70143 Effect of RyZup Smartgrass™ 40SG on Annual Ryegrass Production.

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See more from this Session: Professional Poster – Crops
Sunday, February 5, 2012
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Rocky Lemus, Jesse I. Morrison and Scott Wright, Plant and Soil Sciences, Mississippi State University, Mississippi State, MS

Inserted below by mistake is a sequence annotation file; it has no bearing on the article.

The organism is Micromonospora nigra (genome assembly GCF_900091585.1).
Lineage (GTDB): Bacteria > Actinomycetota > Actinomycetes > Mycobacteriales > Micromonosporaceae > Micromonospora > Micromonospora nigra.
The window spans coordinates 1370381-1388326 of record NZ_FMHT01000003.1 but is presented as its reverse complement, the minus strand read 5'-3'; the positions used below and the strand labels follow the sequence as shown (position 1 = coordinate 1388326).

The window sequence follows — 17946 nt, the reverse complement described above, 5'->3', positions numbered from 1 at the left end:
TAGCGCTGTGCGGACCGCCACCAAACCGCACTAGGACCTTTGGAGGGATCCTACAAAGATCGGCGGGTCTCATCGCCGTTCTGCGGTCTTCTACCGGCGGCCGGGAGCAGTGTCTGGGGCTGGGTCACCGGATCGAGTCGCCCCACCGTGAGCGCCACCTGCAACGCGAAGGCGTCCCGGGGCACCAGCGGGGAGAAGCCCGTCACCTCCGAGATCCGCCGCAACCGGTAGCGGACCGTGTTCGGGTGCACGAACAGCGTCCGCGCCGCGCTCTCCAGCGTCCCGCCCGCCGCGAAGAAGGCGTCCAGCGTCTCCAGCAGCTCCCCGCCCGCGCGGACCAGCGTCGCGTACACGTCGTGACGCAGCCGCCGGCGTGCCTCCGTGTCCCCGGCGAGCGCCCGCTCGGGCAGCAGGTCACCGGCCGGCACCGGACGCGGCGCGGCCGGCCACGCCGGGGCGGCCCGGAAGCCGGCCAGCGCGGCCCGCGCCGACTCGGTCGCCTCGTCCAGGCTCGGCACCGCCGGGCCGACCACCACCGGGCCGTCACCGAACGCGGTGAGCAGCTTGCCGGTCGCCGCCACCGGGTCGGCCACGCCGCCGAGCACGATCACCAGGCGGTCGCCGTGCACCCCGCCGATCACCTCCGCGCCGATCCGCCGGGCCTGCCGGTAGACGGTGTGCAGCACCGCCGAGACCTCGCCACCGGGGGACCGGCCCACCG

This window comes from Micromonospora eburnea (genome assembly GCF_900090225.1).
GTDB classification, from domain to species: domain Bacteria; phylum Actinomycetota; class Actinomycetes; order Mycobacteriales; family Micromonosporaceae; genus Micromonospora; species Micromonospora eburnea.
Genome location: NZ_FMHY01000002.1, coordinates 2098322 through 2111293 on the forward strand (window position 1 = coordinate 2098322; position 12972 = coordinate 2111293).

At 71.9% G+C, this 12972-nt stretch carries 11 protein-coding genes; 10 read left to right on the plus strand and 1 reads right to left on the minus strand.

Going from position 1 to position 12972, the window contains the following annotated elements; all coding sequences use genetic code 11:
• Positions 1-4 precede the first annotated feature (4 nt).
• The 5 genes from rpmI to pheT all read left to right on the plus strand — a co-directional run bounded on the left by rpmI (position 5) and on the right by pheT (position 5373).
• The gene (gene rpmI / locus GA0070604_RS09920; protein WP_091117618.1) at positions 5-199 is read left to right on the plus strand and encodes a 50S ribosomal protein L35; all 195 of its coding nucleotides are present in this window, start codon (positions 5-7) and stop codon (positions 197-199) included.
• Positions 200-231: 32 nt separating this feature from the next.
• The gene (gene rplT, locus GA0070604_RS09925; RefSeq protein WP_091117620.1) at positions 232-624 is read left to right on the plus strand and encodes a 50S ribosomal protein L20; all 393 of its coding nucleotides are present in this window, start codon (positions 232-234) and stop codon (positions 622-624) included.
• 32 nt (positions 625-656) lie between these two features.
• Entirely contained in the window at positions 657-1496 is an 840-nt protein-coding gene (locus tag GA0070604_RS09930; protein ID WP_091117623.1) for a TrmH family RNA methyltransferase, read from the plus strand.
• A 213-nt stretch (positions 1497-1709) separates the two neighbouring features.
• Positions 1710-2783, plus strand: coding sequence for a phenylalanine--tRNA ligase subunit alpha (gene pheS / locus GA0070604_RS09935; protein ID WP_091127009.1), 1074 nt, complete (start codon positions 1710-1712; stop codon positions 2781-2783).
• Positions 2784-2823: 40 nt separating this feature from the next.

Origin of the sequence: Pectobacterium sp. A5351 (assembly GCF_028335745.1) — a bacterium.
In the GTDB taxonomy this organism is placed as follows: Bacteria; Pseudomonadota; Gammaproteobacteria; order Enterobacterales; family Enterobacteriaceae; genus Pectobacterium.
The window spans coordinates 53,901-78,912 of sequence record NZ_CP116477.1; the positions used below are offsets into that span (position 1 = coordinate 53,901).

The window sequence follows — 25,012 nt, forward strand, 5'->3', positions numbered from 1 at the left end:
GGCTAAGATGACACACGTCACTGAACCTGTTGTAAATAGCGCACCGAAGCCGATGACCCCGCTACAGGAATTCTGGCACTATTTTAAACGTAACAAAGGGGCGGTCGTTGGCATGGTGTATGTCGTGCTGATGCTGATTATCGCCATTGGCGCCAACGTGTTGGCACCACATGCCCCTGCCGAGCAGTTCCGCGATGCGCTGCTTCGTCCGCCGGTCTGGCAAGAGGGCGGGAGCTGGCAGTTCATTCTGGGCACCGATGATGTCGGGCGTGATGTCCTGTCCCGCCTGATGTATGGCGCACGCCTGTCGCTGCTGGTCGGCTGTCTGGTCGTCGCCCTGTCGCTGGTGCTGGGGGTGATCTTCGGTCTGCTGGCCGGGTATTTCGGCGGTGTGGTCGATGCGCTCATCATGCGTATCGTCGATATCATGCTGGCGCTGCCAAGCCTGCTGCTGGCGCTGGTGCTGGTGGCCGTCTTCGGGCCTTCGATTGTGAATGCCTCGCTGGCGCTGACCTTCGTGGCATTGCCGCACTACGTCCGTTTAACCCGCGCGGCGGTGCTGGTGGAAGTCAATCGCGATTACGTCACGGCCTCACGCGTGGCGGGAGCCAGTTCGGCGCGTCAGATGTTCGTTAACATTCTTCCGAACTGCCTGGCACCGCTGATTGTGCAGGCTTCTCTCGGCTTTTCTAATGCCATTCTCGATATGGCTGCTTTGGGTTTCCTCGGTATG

Vigorous early fall growth and late maturity have made annual ryegrass a popular forage crop.  In Mississippi, approximately 40 to 50% of warm-season pastures are planted in annual ryegrass to minimize winter feeding.  With increases and fluctuations in fertilizer prices over the last 5 years, producers have reduced nitrogen applications considerably, affecting forage production and quality.  The main objective of the study was to examine the effects of nitrogen and RyZup Smartgrass™ 40SG (RZ) on forage biomass production of annual ryegrass.  The experimental design was a randomized complete block in a 2x8 factorial arrangement replicated four times.  Two nitrogen sources [Urea-ammonium nitrate solution (32%) (UAN) and ammonium nitrate (AN)] were used in the experiment.  The study consisted to eight treatments of RZ and nitrogen sources applied at 56 or 112 kg ha-1 in split applications.  Marshall annual ryegrass was planted at a seeding rate of 33.6 kg ha-1 on a prepared seed bed.  Plot size was 1.82 m x 3.35 m.  RyZup Smartgrass™ 40SG was applied at a rate of 23.1 mL ha-1 using a CO2 backpack sprayer.  Plots were harvested to a 7.5 cm stubble height when 50% of the plots have reached a height of 20 to 30 cm.  Treatments were applied 2 days after each harvest to allow plant recovery.  Plots were harvested using a sensation mower, removing a 1.05 m swath from the center of the plot, to minimize border effect.  Subsamples were collected for dry matter determination.  Chlorophyll readings were taken prior to each harvest to correlate with nitrogen content in the tissue.  Chlorophyll readings were taken using the Red NDVI GreenSeeker (NTech Industries, Ukia, CA).  Data was analyzed using the General Linear Model of SAS and mean separation was done using the least significant difference (LSD) at α = 0.05. There were no significant yield differences among the nitrogen sources.  Nitrogen applications of 28 kg ha-1 alone or with RZ had significantly higher yields.  A single application of RZ alone at the beginning of the season or after each harvest had lower yields than the control.  Unseasonably warmer temperatures in the spring might have decreased the effect of RZ in forage production.